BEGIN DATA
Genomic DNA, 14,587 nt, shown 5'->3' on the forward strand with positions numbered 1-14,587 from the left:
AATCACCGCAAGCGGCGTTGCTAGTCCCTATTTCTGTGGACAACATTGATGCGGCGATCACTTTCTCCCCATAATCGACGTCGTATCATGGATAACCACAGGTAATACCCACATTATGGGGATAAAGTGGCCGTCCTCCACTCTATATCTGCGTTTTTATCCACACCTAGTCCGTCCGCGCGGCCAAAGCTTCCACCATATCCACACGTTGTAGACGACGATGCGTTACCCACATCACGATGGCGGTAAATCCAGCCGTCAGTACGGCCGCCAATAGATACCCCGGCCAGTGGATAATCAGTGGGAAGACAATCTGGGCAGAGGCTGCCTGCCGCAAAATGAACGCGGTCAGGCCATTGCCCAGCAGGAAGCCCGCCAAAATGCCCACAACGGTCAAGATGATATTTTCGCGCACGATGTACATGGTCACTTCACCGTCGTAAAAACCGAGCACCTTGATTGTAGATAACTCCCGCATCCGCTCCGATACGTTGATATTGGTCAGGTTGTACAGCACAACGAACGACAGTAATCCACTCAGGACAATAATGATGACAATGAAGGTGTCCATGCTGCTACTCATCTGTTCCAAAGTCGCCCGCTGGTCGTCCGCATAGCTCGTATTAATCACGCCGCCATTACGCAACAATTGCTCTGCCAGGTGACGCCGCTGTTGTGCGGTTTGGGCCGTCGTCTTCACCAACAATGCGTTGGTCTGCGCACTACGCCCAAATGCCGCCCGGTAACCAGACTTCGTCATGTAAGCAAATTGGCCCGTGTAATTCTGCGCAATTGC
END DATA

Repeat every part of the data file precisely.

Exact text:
Genomic DNA, 14,587 nt, shown 5'->3' on the forward strand with positions numbered 1-14,587 from the left:
AATCACCGCAAGCGGCGTTGCTAGTCCCTATTTCTGTGGACAACATTGATGCGGCGATCACTTTCTCCCCATAATCGACGTCGTATCATGGATAACCACAGGTAATACCCACATTATGGGGATAAAGTGGCCGTCCTCCACTCTATATCTGCGTTTTTATCCACACCTAGTCCGTCCGCGCGGCCAAAGCTTCCACCATATCCACACGTTGTAGACGACGATGCGTTACCCACATCACGATGGCGGTAAATCCAGCCGTCAGTACGGCCGCCAATAGATACCCCGGCCAGTGGATAATCAGTGGGAAGACAATCTGGGCAGAGGCTGCCTGCCGCAAAATGAACGCGGTCAGGCCATTGCCCAGCAGGAAGCCCGCCAAAATGCCCACAACGGTCAAGATGATATTTTCGCGCACGATGTACATGGTCACTTCACCGTCGTAAAAACCGAGCACCTTGATTGTAGATAACTCCCGCATCCGCTCCGATACGTTGATATTGGTCAGGTTGTACAGCACAACGAACGACAGTAATCCACTCAGGACAATAATGATGACAATGAAGGTGTCCATGCTGCTACTCATCTGTTCCAAAGTCGCCCGCTGGTCGTCCGCATAGCTCGTATTAATCACGCCGCCATTACGCAACAATTGCTCTGCCAGGTGACGCCGCTGTTGTGCGGTTTGGGCCGTCGTCTTCACCAACAATGCGTTGGTCTGCGCACTACGCCCAAATGCCGCCCGGTAACCAGACTTCGTCATGTAAGCAAATTGGCCCGTGTAATTCTGCGCAATTGC